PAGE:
Friedrich Schiller purchased the house where today is known as Schillerstrasse in Weimar for himself and his family in 1802. The house was originally built in 1777. He had to go deep into debt to finance the purchase. The family lived in the house until Charlotte von Schiller’s death in 1826. It became municipal property in 1847, and in the same year also became the first publicly accessible memorial to a poet in Germany. It was severely damaged by bombing in 1945, but was reopened in 1946.
The house combines authentic items from Schiller’s properties with comparable additions and contemporary décor. It allows the visitor to get a feeling for contemporary tastes and living conditions as well as the atmosphere of work, living and domesticity in Schiller Residence. The ground floor comprises the hall, kitchen and servant’s room. An exhibition screen documents the history of the house and gives an insight into everyday life in the Schiller household. The living room, the rooms occupied by Schiller’s wife Charlotte and the sleeping chambers of their daughters are located on the first floor. The most outstanding features of these rooms include a coffee pot made of Thuringian porcelain, a wedding present from Schiller’s mother-in-law, cups, a tea machine and champagne glasses from the family properties. Small drawings and cutouts by Schiller’s children are on display in the nursery. The rooms used by Schiller until his early death in 1805 are located separately in the attic. Visitors are welcomed by a copy of the most famous portrait of Schiller, painted by Anton Graff. The walls in the adjoining salon are decorated with pictures which belonged to Schiller. One of the most striking objects from Schiller’s properties on display is the imposing bust of Schiller sculpted by Johann Heinrich Dannecker. This study, most of the furnishings in which are originals, is the most important and authentic room in the house. This is the room where the poet completed his dramas The Bride of Messina and William Tell. His last work Demetrius is merely fragmentary. The exhibition Schiller in Thuringia informs visitors about the poet’s life and work in Bauerbach, Rudolstadt, Jena and Weimar.
Schiller Residence is situated in the same building as the Schiller Museum. For further information on the Schiller Museum please see Schiller Museum.References:
The Old Town Hall of Wrocław is one of the main landmarks of the city. The Old Town Hall's long history reflects developments that have taken place in the city since its initial construction. The town hall serves the city of Wroclaw and is used for civic and cultural events such as concerts held in its Great Hall. In addition, it houses a museum and a basement restaurant.
The town hall was developed over a period of about 250 years, from the end of 13th century to the middle of 16th century. The structure and floor plan changed over this extended period in response to the changing needs of the city. The exact date of the initial construction is not known. However, between 1299 and 1301 a single-storey structure with cellars and a tower called the consistory was built. The oldest parts of the current building, the Burghers’ Hall and the lower floors of the tower, may date to this time. In these early days the primary purpose of the building was trade rather than civic administration activities.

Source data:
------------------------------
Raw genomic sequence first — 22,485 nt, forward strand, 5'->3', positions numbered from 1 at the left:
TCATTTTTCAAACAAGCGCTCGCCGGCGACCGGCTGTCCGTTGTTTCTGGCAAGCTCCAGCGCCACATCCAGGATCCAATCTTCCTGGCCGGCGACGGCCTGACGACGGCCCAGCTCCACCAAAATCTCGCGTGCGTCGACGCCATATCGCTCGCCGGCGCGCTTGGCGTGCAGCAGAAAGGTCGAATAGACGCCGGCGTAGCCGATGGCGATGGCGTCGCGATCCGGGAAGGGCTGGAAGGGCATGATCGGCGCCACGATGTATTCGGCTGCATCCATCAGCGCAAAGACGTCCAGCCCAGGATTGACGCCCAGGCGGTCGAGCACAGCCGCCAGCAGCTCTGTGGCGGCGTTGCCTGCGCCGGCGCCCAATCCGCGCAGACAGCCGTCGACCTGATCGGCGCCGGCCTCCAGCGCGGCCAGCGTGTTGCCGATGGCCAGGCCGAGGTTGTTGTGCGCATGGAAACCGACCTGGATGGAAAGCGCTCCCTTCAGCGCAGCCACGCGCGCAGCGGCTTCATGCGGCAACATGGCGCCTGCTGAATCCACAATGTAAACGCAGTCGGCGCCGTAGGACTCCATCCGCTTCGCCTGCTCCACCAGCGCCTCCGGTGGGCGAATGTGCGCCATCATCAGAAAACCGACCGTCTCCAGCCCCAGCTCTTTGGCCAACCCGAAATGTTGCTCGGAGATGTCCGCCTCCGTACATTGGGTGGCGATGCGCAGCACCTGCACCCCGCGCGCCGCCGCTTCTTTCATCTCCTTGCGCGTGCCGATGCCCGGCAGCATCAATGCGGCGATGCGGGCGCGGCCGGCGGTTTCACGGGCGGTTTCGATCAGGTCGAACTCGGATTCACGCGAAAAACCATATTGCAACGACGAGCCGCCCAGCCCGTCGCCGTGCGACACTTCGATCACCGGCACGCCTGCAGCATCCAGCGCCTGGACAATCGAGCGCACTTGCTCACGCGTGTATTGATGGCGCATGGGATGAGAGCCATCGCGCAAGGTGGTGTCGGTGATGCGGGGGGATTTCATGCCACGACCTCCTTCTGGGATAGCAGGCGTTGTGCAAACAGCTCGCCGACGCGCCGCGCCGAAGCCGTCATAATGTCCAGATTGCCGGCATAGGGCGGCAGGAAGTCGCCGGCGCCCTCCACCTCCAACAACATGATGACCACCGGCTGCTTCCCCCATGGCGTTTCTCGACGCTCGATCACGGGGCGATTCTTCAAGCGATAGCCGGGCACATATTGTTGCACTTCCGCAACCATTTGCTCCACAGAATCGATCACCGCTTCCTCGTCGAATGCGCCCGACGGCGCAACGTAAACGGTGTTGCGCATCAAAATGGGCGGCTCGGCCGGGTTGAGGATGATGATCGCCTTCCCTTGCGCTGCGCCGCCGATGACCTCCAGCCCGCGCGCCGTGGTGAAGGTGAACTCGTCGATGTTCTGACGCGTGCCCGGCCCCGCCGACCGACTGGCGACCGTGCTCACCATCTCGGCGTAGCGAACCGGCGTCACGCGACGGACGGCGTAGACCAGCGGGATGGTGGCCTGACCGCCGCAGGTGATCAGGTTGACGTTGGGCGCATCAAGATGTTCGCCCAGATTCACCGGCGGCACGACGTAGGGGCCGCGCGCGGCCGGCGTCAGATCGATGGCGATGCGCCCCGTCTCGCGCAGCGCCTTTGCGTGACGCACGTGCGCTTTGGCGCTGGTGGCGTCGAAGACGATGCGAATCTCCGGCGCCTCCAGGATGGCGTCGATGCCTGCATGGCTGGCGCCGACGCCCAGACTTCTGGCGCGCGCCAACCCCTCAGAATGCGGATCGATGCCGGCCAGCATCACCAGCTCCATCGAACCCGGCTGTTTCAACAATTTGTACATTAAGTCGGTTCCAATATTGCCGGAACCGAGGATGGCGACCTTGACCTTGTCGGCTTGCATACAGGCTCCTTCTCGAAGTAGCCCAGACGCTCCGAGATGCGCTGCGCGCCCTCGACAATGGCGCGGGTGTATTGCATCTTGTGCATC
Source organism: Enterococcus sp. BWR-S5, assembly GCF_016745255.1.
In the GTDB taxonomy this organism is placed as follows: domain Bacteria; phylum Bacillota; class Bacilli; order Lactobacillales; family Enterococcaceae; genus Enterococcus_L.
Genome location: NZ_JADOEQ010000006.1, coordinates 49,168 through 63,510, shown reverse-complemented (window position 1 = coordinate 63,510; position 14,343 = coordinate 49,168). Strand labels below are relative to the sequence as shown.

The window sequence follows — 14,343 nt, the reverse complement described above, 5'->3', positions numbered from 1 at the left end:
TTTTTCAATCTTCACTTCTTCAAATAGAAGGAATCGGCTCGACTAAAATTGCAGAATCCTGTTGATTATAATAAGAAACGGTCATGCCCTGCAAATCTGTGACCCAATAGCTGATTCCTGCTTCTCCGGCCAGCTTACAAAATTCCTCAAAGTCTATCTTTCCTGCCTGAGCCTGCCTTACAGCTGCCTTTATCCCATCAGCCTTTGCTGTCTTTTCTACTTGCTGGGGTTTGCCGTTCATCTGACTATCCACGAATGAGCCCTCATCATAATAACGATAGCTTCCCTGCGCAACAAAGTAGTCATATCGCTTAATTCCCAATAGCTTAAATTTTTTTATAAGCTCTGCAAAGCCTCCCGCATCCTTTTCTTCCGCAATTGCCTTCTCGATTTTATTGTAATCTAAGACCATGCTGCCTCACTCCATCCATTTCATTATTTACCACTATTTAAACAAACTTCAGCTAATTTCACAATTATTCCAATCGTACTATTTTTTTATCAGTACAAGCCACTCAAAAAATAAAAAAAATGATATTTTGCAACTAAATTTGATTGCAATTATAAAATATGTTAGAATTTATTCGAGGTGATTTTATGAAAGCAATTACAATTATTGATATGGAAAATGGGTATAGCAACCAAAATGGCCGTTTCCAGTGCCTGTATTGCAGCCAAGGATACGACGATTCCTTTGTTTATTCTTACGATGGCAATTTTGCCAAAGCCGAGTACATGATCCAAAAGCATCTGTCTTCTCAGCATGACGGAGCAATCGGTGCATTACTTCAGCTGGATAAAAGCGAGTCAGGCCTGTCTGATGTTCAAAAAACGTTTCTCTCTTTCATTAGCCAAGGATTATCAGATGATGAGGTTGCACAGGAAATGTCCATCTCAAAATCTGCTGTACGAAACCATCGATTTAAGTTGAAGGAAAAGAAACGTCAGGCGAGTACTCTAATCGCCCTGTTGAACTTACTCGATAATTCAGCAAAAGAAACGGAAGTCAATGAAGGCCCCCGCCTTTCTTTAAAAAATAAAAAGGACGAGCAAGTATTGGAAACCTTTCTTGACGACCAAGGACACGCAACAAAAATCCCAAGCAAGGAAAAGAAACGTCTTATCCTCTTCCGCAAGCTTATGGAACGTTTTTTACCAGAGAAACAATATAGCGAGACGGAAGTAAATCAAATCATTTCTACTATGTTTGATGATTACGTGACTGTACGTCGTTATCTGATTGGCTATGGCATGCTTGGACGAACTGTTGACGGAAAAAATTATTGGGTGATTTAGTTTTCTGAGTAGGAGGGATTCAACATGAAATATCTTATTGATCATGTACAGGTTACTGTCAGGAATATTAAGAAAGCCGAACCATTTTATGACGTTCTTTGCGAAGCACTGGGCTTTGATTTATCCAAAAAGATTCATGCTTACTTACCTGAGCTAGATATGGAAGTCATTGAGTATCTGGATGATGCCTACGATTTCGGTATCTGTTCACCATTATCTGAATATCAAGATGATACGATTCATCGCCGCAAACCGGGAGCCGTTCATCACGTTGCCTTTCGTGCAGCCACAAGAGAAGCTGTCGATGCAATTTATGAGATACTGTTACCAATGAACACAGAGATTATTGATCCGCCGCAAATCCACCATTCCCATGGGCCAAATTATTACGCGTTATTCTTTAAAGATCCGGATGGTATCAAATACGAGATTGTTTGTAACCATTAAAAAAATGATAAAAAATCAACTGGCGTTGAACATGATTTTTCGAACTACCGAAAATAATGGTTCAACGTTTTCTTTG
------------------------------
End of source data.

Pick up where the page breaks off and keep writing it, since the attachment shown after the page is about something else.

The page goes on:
Between 1328 and 1333 an upper storey was added to include the Council room and the Aldermen’s room. Expansion continued during the 14th century with the addition of extra rooms, most notably the Court room. The building became a key location for the city’s commercial and administrative functions.
The 15th and 16th centuries were times of prosperity for Wroclaw as was reflected in the rapid development of the building during that period. The construction program gathered momentum, particularly from 1470 to 1510, when several rooms were added. The Burghers’ Hall was re-vaulted to take on its current shape, and the upper story began to take shape with the development of the Great Hall and the addition of the Treasury and Little Treasury.
Further innovations during the 16th century included the addition of the city’s Coat of arms (1536), and the rebuilding of the upper part of the tower (1558–59). This was the final stage of the main building program. By 1560, the major features of today’s Stray Rates were established.
The second half of the 17th century was a period of decline for the city, and this decline was reflected in the Stray Rates. Perhaps by way of compensation, efforts were made to enrich the interior decorations of the hall. In 1741, Wroclaw became a part of Prussia, and the power of the City diminished. Much of the Stray Rates was allocated to administering justice.
During the 19th century there were two major changes. The courts moved to a separate building, and the Rates became the site of the city council and supporting functions. There was also a major program of renovation because the building had been neglected and was covered with creeping vines. The town hall now has several en-Gothic features including some sculptural decoration from this period.
In the early years of the 20th century improvements continued with various repair work and the addition of the Little Bear statue in 1902. During the 1930s, the official role of the Rates was reduced and it was converted into a museum. By the end of World War II Town Hall suffered minor damage, such as aerial bomb pierced the roof (but not exploded) and some sculptural elements were lost. Restoration work began in the 1950s following a period of research, and this conservation effort continued throughout the 20th century. It included refurbishment of the clock on the east facade.